Basic wild bird feeding

2017-10 junco 1 by Barb Gorges

This Dark-eyed Junco checked out the garden before going for the birdfeeder. Photo by Barb Gorges.

Basic wild bird feeding increases avian appreciation

Also published at Wyoming Network News, https://www.wyomingnetworknews.com/bird-banter-basic-wild-bird-feeding-increases-avian-appreciation

By Barb Gorges

Your backyard may look empty after the leaves fall, but you can fill it with birds by offering them shelter, water and food.

There is some debate on whether feeding wild birds is good for them. But in moderation—the birds find natural food as well—I think it is a great way to increase appreciation for birds.

A bird feeder is no substitute for providing trees and bushes for birds to perch on or take shelter from weather and predators. Birds can also pick the seeds and fruits—or pick dormant insects out of the bark. Provide evergreen as well as deciduous trees and shrubs plus native perennial wildflowers.

Water is nice to have out. The birds appreciate drinking it and bathing in it. But if you can’t scrub out the gunk regularly, it’s better not to bother with it. In winter you’ll want to skip concrete and ceramic baths in favor of plastic since freezing water might break them. The best winter bird bath we ever had was the lid of a heavy plastic trash can—we could pop the ice out.

Feeding seed-eating birds—house finch, goldfinch, junco, pine siskin—is as easy as scattering seed on the ground. But here are tips to benefit you and the birds more.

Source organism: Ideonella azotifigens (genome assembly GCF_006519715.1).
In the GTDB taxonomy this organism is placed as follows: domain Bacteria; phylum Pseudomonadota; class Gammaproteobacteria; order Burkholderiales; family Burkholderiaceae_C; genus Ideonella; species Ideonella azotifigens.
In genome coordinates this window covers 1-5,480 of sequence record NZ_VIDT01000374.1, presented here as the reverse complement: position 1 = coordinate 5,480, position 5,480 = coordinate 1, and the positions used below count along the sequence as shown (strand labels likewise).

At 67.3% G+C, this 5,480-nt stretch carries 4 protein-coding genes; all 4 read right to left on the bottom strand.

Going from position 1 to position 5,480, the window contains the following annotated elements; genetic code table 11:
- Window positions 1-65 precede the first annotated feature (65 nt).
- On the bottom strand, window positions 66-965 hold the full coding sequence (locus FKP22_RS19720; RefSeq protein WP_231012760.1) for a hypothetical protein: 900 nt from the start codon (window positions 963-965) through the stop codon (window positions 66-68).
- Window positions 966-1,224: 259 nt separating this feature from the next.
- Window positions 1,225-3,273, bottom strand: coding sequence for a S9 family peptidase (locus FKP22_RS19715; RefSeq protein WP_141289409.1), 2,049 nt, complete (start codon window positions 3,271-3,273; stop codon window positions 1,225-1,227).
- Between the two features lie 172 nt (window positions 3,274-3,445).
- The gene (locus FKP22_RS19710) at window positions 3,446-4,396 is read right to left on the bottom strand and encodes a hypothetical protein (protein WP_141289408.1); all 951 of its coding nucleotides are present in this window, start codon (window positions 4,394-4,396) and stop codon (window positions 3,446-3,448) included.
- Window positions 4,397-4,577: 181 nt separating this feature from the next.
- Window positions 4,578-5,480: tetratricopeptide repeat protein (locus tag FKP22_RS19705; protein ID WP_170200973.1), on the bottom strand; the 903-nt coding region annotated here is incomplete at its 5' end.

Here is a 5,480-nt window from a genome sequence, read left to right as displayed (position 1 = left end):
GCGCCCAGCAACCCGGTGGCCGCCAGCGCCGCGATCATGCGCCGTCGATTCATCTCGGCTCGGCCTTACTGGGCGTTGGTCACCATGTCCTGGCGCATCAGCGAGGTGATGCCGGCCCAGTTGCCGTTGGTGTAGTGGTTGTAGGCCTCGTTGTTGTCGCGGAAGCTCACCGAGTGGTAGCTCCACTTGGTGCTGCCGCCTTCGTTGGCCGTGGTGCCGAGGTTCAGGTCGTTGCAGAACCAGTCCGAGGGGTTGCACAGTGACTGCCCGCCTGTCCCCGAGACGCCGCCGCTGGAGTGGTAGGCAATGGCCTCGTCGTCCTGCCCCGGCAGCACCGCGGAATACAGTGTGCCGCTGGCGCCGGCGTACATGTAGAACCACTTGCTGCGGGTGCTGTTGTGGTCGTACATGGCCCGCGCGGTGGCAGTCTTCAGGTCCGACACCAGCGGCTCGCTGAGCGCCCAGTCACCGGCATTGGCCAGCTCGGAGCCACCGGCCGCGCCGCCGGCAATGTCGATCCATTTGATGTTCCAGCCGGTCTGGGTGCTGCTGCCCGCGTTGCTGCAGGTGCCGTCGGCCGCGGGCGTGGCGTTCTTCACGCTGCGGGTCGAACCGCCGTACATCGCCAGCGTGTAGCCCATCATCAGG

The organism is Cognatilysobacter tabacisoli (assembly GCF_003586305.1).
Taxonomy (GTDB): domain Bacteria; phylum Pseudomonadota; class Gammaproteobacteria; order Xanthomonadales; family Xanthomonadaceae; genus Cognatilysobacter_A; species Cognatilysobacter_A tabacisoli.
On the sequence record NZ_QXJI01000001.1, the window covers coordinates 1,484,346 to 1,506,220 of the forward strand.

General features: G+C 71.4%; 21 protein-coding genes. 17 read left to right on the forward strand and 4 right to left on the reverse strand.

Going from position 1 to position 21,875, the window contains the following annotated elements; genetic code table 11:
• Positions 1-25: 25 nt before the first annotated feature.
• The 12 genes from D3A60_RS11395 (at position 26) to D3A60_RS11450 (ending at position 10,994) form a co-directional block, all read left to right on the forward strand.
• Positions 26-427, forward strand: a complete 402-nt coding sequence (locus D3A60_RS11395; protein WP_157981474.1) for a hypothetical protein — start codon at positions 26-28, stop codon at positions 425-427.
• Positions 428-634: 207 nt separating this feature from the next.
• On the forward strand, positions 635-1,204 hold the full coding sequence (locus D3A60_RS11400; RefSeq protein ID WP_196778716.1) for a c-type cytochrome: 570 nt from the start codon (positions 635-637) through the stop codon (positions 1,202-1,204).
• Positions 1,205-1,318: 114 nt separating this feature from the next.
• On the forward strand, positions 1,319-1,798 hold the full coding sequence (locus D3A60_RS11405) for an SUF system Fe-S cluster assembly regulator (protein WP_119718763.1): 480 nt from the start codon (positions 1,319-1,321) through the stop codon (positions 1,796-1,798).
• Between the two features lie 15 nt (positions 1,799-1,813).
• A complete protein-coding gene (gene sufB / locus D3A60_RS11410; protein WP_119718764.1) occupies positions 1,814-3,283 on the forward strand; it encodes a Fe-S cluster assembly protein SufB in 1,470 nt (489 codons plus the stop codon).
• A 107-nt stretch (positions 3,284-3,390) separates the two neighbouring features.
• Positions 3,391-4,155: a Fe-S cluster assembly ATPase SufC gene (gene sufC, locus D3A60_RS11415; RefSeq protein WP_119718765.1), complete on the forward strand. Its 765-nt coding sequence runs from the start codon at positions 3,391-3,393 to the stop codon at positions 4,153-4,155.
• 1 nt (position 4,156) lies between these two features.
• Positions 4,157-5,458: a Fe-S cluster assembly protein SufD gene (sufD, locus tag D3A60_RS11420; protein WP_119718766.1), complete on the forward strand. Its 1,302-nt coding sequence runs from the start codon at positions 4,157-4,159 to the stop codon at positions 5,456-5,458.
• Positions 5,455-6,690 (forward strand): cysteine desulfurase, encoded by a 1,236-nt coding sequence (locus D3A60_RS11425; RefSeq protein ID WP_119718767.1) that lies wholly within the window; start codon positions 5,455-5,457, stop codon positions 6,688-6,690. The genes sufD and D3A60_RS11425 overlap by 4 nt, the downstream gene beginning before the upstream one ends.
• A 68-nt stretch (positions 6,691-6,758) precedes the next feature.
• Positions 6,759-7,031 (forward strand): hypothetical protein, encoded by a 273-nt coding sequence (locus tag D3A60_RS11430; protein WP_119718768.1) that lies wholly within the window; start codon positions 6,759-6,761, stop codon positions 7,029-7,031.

1. Black oil sunflower seed is the one best bird seed for our area. Seed mixes usually have a lot of seed our birds won’t eat and then you must sweep it up before it gets moldy.
  2. Put out only as much seed as you can afford each day (and can clean up after). If it lasts your local flock only an hour, be sure to put the seed out at a time of day you can enjoy watching the birds. They’ll learn your schedule.
  3. Tube-type feeders and hopper feeders keep seed mostly dry. Clean them regularly so they don’t get moldy. Consider hanging them over concrete to make it easier to clean up the seed hulls.
  4. If you don’t like sweeping up sunflower seed hulls or are concerned that the hulls will kill your lawn, consider paying more for hulled sunflower seeds.
  5. Spilled seed under the feeder attracts the ground feeders, like juncos, those little gray birds. They like elevated platform feeders too.
  6. If you have loose cats in your neighborhood, consider outlining the spilled-seed area under your feeder with 2-foot-tall wire fencing all the way around. It’s enough of an obstacle to make approaching cats jump so the birds will notice the break in their stealthy approach.
  7. Put your feeder close to the window you will watch from. It’s more fun for you, and the birds are less likely to hit the window hard as they come and go. They get used to activity on your side of the glass.
  8. 2015-12goldfinchlessergoldfinch-by-barb-gorges1

    American Goldfinch and Lesser Goldfinch enjoy a tube-type feeder full of nyjer thistle seed. Photo by Barb Gorges.

    Once you have the regulars showing up, probably the house finches—striped brown and the males have red heads—and house sparrows—pale gray breasts, chestnut-brown backs, consider putting up a special feeder for the nyjer thistle seed that goldfinches and pine siskins love so much.

  9. Seed cakes are popular with chickadees and nuthatches. They require a little cage apparatus to hold them.
  10. Suet-type cakes are popular with downy woodpeckers and flickers.
  11. Squirrels like bird seed too. You can add a cone-shaped deterrent above or below a feeder so they can’t get to it. Or ask your dog to chase the squirrels. If you get more than a couple squirrels, quit feeding birds for a week or so and see if the squirrels won’t move somewhere else. The birds will come back.